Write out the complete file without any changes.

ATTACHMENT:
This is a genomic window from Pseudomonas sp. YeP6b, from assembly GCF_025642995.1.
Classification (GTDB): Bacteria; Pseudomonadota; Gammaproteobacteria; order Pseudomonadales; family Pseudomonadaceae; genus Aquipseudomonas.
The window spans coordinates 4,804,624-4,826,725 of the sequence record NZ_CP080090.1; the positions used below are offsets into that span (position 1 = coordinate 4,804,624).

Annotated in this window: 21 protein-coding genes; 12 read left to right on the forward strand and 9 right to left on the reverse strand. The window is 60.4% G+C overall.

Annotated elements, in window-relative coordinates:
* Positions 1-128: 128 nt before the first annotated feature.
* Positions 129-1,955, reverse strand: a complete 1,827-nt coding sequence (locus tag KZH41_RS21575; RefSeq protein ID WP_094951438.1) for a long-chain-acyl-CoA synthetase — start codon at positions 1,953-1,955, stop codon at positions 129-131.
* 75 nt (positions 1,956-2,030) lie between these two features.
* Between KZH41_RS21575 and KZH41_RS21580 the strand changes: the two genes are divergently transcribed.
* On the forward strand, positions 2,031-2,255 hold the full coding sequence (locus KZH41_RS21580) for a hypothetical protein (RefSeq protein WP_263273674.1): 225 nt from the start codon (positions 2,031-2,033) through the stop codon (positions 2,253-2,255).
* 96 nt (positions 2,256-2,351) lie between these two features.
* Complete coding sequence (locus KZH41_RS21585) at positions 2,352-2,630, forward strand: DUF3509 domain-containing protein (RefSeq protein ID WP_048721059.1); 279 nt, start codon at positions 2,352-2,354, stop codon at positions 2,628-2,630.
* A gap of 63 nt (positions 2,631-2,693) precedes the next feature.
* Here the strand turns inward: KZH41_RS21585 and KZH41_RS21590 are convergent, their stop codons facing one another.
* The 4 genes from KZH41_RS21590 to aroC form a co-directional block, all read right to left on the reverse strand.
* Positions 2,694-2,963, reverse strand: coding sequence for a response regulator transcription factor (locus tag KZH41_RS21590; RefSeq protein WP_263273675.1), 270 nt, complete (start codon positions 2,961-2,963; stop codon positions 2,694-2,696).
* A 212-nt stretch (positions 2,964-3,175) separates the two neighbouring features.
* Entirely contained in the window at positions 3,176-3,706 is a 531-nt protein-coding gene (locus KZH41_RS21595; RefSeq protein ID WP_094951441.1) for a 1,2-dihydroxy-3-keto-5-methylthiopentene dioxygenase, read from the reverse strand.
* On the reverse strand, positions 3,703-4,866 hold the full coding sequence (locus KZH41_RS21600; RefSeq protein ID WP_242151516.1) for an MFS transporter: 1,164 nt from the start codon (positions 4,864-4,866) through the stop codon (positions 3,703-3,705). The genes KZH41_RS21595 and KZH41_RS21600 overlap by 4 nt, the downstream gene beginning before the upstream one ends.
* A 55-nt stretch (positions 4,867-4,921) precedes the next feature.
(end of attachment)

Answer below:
This is a genomic window from Pseudomonas sp. YeP6b, from assembly GCF_025642995.1.
Classification (GTDB): Bacteria; Pseudomonadota; Gammaproteobacteria; order Pseudomonadales; family Pseudomonadaceae; genus Aquipseudomonas.
The window spans coordinates 4,804,624-4,826,725 of the sequence record NZ_CP080090.1; the positions used below are offsets into that span (position 1 = coordinate 4,804,624).

Annotated in this window: 21 protein-coding genes; 12 read left to right on the forward strand and 9 right to left on the reverse strand. The window is 60.4% G+C overall.

Annotated elements, in window-relative coordinates:
* Positions 1-128: 128 nt before the first annotated feature.
* Positions 129-1,955, reverse strand: a complete 1,827-nt coding sequence (locus tag KZH41_RS21575; RefSeq protein ID WP_094951438.1) for a long-chain-acyl-CoA synthetase — start codon at positions 1,953-1,955, stop codon at positions 129-131.
* 75 nt (positions 1,956-2,030) lie between these two features.
* Between KZH41_RS21575 and KZH41_RS21580 the strand changes: the two genes are divergently transcribed.
* On the forward strand, positions 2,031-2,255 hold the full coding sequence (locus KZH41_RS21580) for a hypothetical protein (RefSeq protein WP_263273674.1): 225 nt from the start codon (positions 2,031-2,033) through the stop codon (positions 2,253-2,255).
* 96 nt (positions 2,256-2,351) lie between these two features.
* Complete coding sequence (locus KZH41_RS21585) at positions 2,352-2,630, forward strand: DUF3509 domain-containing protein (RefSeq protein ID WP_048721059.1); 279 nt, start codon at positions 2,352-2,354, stop codon at positions 2,628-2,630.
* A gap of 63 nt (positions 2,631-2,693) precedes the next feature.
* Here the strand turns inward: KZH41_RS21585 and KZH41_RS21590 are convergent, their stop codons facing one another.
* The 4 genes from KZH41_RS21590 to aroC form a co-directional block, all read right to left on the reverse strand.
* Positions 2,694-2,963, reverse strand: coding sequence for a response regulator transcription factor (locus tag KZH41_RS21590; RefSeq protein WP_263273675.1), 270 nt, complete (start codon positions 2,961-2,963; stop codon positions 2,694-2,696).
* A 212-nt stretch (positions 2,964-3,175) separates the two neighbouring features.
* Entirely contained in the window at positions 3,176-3,706 is a 531-nt protein-coding gene (locus KZH41_RS21595; RefSeq protein ID WP_094951441.1) for a 1,2-dihydroxy-3-keto-5-methylthiopentene dioxygenase, read from the reverse strand.
* On the reverse strand, positions 3,703-4,866 hold the full coding sequence (locus KZH41_RS21600; RefSeq protein ID WP_242151516.1) for an MFS transporter: 1,164 nt from the start codon (positions 4,864-4,866) through the stop codon (positions 3,703-3,705). The genes KZH41_RS21595 and KZH41_RS21600 overlap by 4 nt, the downstream gene beginning before the upstream one ends.
* A 55-nt stretch (positions 4,867-4,921) precedes the next feature.